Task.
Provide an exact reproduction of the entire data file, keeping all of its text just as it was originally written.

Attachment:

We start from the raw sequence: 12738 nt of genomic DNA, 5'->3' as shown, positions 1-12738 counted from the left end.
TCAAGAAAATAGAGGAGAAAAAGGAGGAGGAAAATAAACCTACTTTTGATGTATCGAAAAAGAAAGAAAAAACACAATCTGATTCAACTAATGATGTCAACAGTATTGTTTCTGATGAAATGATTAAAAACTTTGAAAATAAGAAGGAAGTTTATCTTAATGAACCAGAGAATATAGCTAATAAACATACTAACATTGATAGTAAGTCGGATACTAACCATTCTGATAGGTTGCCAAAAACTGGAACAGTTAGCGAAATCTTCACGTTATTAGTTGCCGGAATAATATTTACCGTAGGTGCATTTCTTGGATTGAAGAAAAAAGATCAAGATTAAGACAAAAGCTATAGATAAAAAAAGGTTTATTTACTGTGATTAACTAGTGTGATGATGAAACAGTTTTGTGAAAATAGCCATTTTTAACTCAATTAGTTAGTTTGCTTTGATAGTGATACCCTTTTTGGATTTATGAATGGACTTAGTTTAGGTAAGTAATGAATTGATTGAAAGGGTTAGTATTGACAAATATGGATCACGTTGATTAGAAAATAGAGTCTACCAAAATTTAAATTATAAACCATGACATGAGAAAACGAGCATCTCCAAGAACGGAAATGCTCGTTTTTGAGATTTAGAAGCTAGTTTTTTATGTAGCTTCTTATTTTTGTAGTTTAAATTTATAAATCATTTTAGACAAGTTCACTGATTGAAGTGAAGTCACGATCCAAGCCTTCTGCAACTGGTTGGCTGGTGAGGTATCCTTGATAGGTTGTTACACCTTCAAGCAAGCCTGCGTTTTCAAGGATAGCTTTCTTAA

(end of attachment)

We start from the raw sequence: 12738 nt of genomic DNA, 5'->3' as shown, positions 1-12738 counted from the left end.
TCAAGAAAATAGAGGAGAAAAAGGAGGAGGAAAATAAACCTACTTTTGATGTATCGAAAAAGAAAGAAAAAACACAATCTGATTCAACTAATGATGTCAACAGTATTGTTTCTGATGAAATGATTAAAAACTTTGAAAATAAGAAGGAAGTTTATCTTAATGAACCAGAGAATATAGCTAATAAACATACTAACATTGATAGTAAGTCGGATACTAACCATTCTGATAGGTTGCCAAAAACTGGAACAGTTAGCGAAATCTTCACGTTATTAGTTGCCGGAATAATATTTACCGTAGGTGCATTTCTTGGATTGAAGAAAAAAGATCAAGATTAAGACAAAAGCTATAGATAAAAAAAGGTTTATTTACTGTGATTAACTAGTGTGATGATGAAACAGTTTTGTGAAAATAGCCATTTTTAACTCAATTAGTTAGTTTGCTTTGATAGTGATACCCTTTTTGGATTTATGAATGGACTTAGTTTAGGTAAGTAATGAATTGATTGAAAGGGTTAGTATTGACAAATATGGATCACGTTGATTAGAAAATAGAGTCTACCAAAATTTAAATTATAAACCATGACATGAGAAAACGAGCATCTCCAAGAACGGAAATGCTCGTTTTTGAGATTTAGAAGCTAGTTTTTTATGTAGCTTCTTATTTTTGTAGTTTAAATTTATAAATCATTTTAGACAAGTTCACTGATTGAAGTGAAGTCACGATCCAAGCCTTCTGCAACTGGTTGGCTGGTGAGGTATCCTTGATAGGTTGTTACACCTTCAAGCAAGCCTGCGTTTTCAAGGATAGCTTTCTTAA